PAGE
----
What Happens When You Die?

I’ve recently become a firm believer in attacking my fears head on, instead of just silently and subconsciously being afraid of them. Death, is easily the top spot on the list-of-things-Kelsea-is-afraid-of. As a result, I think about it all the time.

So…what happens when you die? Seriously. We all have our ideas of white light and pearly gates and cherub babies with iridescent wings. But what really, truly happens… in that moment… when you die? It’s a question that plays in my head more times than it doesn’t. It comes front of mind when I stroll into Giant Eagle and wonder if the guy giving me side eye will turn out to be one of the psychos you hear about in the news and just whip out a pistol and end me. Or when I look down to change the song on my iPhone while I’m driving, and look up just in time to see that I almost rear ended the Ford F950 in front of me. Or when I feel a weird pain in my chest, that’s probably just a result from the slumber-yoga I do every night, but I’ve convinced myself is a pre-heart-attack. If all my anxieties were true… what would that moment be like? And further, what happens afterward?

Let me begin by saying that I firmly believe in the Bible. The Bible that was strewn together by the council of Nicea. council of niceaThe sacred text that tells me that Jesus was God in human form, and walked among the Earth and performed miracles and was tempted (and overcame it) and was loved like no one has ever been loved and then hated like no one has even been hated and beaten and crucified. I find solace in my fath. I do. When I let myself go down the rabbit hole of what happens when you die, the only thing that pulls me out is knowing that I have chosen to believe and serve a God who has already conquered death. Death. This ultimate, frightening, unknowable idea. He’s beaten it. That’s the rope thrown down the well of my thoughts on eternity. That’s the only thing that brings my soul any peace.

 

But it still doesn’t entirely answer my question: What happens when you die?

 

This sacred text that I subscribe to doesn’t give me a clear picture, necessarily. And although the hymns and songs I’ve been singing since before I could speak tell me of Heaven and streets of gold– the Bible, itself, says a lot about being “asleep.” But every funeral I’ve ever been to, every time I’ve prayed over a fallen soldier or family member or victim or elder… there’s always been a note of “they’re in a better place” or a “they’re with Jesus, now.” A teleportation. A staircase. An elevator straight to the top.

heavenstairway

So which is it?

 

Here’s what I do know… er… believe.

  • I believe that I am a soul.

CS Lewis (my favorite author, yall know this) was quoted (maybe misquoted? Drama!) as saying “You don’t have a soul. You are a soul. You have a body.” This quote changed my life, as I’ve mentioned ten million times. Not only the way I see myself but how I see others. But, perhaps news to you, it also defined the way I see death. Is my soul, then, attached to my physical body? This quote, this doctrine, would say, “no.” The soul that I have is integral to who I am. The body, a mere vessel. So the death of my body would not necessarily equate to the death of my soul, right? Right! Except for the argument that this soul began when my physical body began. So maybe the two are mutually exclusive of one another. Who knows? I choose to believe the former. That the soul and the body are not conjoined, merely cohabitants. This belief opens the door to other ideas about death– like reincarnation.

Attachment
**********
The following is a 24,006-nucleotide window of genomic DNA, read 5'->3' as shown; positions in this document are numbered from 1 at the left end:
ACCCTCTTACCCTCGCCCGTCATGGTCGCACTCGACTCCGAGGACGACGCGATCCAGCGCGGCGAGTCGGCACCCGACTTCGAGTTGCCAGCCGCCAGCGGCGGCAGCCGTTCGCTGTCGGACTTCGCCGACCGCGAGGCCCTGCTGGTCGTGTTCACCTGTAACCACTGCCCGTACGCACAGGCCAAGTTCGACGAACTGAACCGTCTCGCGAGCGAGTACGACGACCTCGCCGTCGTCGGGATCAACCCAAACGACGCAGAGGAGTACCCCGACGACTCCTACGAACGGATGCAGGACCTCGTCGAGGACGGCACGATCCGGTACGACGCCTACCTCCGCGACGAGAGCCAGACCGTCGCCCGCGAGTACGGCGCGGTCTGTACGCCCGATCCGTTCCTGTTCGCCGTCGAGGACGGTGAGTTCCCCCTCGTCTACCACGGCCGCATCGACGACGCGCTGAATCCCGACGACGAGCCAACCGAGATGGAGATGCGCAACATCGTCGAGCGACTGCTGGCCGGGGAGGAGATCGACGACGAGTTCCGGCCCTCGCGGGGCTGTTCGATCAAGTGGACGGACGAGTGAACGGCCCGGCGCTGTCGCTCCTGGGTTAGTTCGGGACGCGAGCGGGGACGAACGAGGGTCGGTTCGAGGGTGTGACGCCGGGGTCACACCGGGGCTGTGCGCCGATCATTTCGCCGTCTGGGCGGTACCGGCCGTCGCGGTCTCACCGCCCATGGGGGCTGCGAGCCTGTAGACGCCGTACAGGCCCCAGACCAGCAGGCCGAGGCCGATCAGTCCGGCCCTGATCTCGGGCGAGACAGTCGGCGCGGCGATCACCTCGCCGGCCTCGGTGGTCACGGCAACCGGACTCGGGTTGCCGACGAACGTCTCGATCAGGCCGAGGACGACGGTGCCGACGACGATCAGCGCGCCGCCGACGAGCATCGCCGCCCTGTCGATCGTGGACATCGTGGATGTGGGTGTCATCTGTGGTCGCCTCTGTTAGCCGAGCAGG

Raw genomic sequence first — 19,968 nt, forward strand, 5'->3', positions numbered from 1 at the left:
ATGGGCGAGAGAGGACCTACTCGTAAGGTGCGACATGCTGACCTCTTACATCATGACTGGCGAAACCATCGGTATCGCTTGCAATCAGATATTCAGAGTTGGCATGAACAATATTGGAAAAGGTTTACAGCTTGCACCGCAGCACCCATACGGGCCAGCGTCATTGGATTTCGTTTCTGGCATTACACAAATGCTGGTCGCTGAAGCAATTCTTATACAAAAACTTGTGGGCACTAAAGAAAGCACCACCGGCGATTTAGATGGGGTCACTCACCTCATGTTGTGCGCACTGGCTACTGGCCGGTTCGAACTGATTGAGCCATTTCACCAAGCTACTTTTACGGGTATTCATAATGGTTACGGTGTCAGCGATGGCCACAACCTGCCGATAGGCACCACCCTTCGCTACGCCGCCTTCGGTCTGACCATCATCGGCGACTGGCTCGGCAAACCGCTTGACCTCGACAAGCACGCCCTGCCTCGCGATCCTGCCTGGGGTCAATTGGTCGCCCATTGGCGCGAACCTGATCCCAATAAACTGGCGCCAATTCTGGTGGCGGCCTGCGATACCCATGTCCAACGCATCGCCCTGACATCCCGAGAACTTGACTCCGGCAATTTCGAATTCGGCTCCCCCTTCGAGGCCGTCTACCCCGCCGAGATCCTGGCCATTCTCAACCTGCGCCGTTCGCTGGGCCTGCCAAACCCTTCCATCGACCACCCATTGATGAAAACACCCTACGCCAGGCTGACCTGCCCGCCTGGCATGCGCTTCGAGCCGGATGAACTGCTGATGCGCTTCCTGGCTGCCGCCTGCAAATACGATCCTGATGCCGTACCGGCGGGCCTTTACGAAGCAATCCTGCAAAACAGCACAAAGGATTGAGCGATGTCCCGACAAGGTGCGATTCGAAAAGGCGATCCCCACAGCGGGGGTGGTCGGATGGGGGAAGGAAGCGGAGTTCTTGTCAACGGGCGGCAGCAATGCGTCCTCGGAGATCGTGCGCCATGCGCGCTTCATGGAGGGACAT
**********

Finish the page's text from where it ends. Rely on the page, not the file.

•  Jesus brought one dude with him, teleportation style.

 

 

If you recall Jesus’ crucifixion and death, you will note that he was hung on a cross among two criminals. One of them called out to him in repentance, in his final moments of Earthly existence. The other one was just like “Screw both of y’all.” But to the homeboy that was truly sorry– Jesus offered instant paradise. (Luke 23:43) Perhaps this story, coupled with our totally natural desires to comfort our grieving souls, is why we assume that when someone dies, they are shot straight up to Heaven, on a cloud, accompanied by harps and cherubs. But the rest of the conversations about death in the Bible usually refer to a “sleep” that ends with the rapture of Christ, in which we all (living and ‘asleep’) get to enjoy “Heaven.” Confusing? I know. This is where the faith stuff kicks in.

 

 

  • I believe that God is love. So Hell, is not.

 

If there is a Heaven, there must be an antithesis. I don’t believe Hell is burning flesh and sharp-toothed demons. hell I believe it’s a place completely void of love, because God is not there. Which, honestly, is even scarier. Imagine existing anywhere that love does not. And I don’t mean to transport you to the mindset you were in when your boyfriend dumped you. I mean, go to that black, empty, awful place that is void of hope or happiness or security. It’s cold in a way we could never imagine, and lonely like you’ll never experience. It’s merciless. Which means no catharsis. No relief. Not even in the slightest. Not even the relief you experience from crying or lying down or closing your eyes. Or from knowing that this day, this hour, this minute… will come to an end. It is incessant, perpetual, eternal Godlessness. And perhaps, it is what I fear of death the most. That’s it’s nothing. That’s it’s just as before we were born. Void. For eternity.

hope-unswervingly-love-extravagantly-tattoo

So… I guess what I’m saying is that belief in God provides some semblance of hope. Hope that we are not wasting away on Earth just to sleep for the next… forever. Or, if nothing else, hope that the time we have here is worth something more. And if I’m HULE’ing like I’m supposed to, that hope has to be unswerving. Not wavering. Ever. Which also means, no fear. 

 

What do you believe happens when you die? 

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